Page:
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Psychopharmacology (Berl). 2012 Feb;219(3):823-34. doi: 10.1007/s00213-011-2409-y. Epub 2011 Jul 16.

Gβ5-RGS complexes are gatekeepers of hyperactivity involved in control of multiple neurotransmitter systems.

Author information

1
Department of Pharmacology, University of Minnesota, Minneapolis, MN 55455, USA.

Abstract

RATIONALE AND OBJECTIVES:

Our knowledge about genes involved in the control of basal motor activity that may contribute to the pathology of the hyperactivity disorders, e.g., attention deficit hyperactivity disorder (ADHD), is limited. Disruption of monoamine neurotransmitter signaling through G protein-coupled receptors (GPCR) is considered to be a major contributing factor to the etiology of the ADHD. Genetic association evidence and functional data suggest that regulators of G protein signaling proteins of the R7 family (R7 RGS) that form obligatory complexes with type 5 G protein beta subunit (Gβ5) and negatively regulate signaling downstream from monoamine GPCRs may play a role in controlling hyperactivity.

METHODS:

To test this hypothesis, we conducted behavioral, pharmacological, and neurochemical studies using a genetic mouse model that lacked Gβ5, a subunit essential for the expression of the entire R7 RGS family.

RESULTS:

Elimination of Gβ5-RGS complexes led to a striking level of hyperactivity that far exceeds activity levels previously observed in animal models. This hyperactivity was accompanied by motor learning deficits and paradoxical behavioral sensitization to a novel environment. Neurochemical studies indicated that Gβ5-RGS-deficient mice had higher sensitivity of inhibitory GPCR signaling and deficits in basal levels, release, and reuptake of dopamine. Surprisingly, pharmacological treatment with monoamine reuptake inhibitors failed to alter hyperactivity. In contrast, blockade of NMDA receptors reversed the expression of hyperactivity in Gβ5-RGS-deficient mice.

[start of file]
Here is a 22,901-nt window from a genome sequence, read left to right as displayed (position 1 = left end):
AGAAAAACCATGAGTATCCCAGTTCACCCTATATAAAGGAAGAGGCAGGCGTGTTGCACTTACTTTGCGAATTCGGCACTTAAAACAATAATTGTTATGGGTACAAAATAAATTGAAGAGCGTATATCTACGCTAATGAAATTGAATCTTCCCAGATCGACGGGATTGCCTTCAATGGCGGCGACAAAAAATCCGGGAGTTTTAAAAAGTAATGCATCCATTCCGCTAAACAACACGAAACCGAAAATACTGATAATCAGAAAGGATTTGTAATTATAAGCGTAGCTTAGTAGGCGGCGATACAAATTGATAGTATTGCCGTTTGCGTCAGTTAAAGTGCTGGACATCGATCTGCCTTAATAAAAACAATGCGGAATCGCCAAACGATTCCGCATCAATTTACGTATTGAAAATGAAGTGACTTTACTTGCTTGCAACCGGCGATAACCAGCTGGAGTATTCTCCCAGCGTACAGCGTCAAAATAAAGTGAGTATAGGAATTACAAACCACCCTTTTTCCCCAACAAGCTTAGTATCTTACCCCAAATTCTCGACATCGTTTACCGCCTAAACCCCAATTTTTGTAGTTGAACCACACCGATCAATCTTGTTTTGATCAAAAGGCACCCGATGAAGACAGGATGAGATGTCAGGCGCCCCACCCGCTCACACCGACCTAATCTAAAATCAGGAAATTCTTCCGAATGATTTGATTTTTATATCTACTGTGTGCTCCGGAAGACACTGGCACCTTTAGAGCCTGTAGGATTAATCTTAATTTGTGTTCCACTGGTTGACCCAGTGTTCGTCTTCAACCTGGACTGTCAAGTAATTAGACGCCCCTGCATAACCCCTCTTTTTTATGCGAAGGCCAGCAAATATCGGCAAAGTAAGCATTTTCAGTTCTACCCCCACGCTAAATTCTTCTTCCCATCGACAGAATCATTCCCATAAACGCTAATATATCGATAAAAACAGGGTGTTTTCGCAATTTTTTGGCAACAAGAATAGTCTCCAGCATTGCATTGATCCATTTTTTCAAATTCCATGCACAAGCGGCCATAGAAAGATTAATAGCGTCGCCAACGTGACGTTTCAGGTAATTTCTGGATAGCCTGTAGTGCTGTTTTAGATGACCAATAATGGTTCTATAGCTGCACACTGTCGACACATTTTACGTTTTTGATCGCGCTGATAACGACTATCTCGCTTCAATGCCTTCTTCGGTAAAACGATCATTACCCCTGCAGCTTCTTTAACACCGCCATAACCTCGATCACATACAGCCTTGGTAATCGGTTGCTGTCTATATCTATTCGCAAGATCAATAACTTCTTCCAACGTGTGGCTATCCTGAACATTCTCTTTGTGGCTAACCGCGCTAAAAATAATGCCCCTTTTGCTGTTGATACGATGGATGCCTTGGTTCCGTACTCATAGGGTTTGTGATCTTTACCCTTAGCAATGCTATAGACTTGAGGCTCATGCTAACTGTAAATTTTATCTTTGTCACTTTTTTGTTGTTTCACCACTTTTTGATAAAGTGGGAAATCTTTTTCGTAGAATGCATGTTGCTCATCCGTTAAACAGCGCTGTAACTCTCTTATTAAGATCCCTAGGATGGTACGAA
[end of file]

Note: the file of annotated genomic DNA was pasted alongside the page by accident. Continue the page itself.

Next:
CONCLUSIONS:

These findings establish that Gβ5-RGS complexes are critical regulators of monoamine-NMDA receptor signaling cross-talk and link these complexes to disorders that manifest as hyperactivity, impaired learning, and motor dysfunctions.

PMID:
21766168
PMCID:
PMC3260372
DOI:
10.1007/s00213-011-2409-y
[Indexed for MEDLINE]
Free PMC Article

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